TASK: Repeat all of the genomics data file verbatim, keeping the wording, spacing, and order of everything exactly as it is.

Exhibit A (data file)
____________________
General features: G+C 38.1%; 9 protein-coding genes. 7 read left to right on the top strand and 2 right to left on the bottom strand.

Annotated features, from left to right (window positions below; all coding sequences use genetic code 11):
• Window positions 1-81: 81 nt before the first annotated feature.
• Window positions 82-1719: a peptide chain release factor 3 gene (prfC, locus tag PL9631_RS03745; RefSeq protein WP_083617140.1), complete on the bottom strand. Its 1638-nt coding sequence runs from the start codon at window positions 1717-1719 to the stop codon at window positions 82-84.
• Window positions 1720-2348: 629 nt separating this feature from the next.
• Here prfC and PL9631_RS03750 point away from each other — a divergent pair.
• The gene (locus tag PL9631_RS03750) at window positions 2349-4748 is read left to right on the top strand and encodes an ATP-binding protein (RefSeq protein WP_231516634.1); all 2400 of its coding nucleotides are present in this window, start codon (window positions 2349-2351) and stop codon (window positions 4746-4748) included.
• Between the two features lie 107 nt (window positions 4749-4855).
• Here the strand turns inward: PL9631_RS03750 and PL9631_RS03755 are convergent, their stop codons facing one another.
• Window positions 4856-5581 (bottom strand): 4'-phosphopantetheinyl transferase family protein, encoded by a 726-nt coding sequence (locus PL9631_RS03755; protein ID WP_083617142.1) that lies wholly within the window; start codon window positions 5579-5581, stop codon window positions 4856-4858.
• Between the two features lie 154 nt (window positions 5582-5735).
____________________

General features: G+C 38.1%; 9 protein-coding genes. 7 read left to right on the top strand and 2 right to left on the bottom strand.

Annotated features, from left to right (window positions below; all coding sequences use genetic code 11):
• Window positions 1-81: 81 nt before the first annotated feature.
• Window positions 82-1719: a peptide chain release factor 3 gene (prfC, locus tag PL9631_RS03745; RefSeq protein WP_083617140.1), complete on the bottom strand. Its 1638-nt coding sequence runs from the start codon at window positions 1717-1719 to the stop codon at window positions 82-84.
• Window positions 1720-2348: 629 nt separating this feature from the next.
• Here prfC and PL9631_RS03750 point away from each other — a divergent pair.
• The gene (locus tag PL9631_RS03750) at window positions 2349-4748 is read left to right on the top strand and encodes an ATP-binding protein (RefSeq protein WP_231516634.1); all 2400 of its coding nucleotides are present in this window, start codon (window positions 2349-2351) and stop codon (window positions 4746-4748) included.
• Between the two features lie 107 nt (window positions 4749-4855).
• Here the strand turns inward: PL9631_RS03750 and PL9631_RS03755 are convergent, their stop codons facing one another.
• Window positions 4856-5581 (bottom strand): 4'-phosphopantetheinyl transferase family protein, encoded by a 726-nt coding sequence (locus PL9631_RS03755; protein ID WP_083617142.1) that lies wholly within the window; start codon window positions 5579-5581, stop codon window positions 4856-4858.
• Between the two features lie 154 nt (window positions 5582-5735).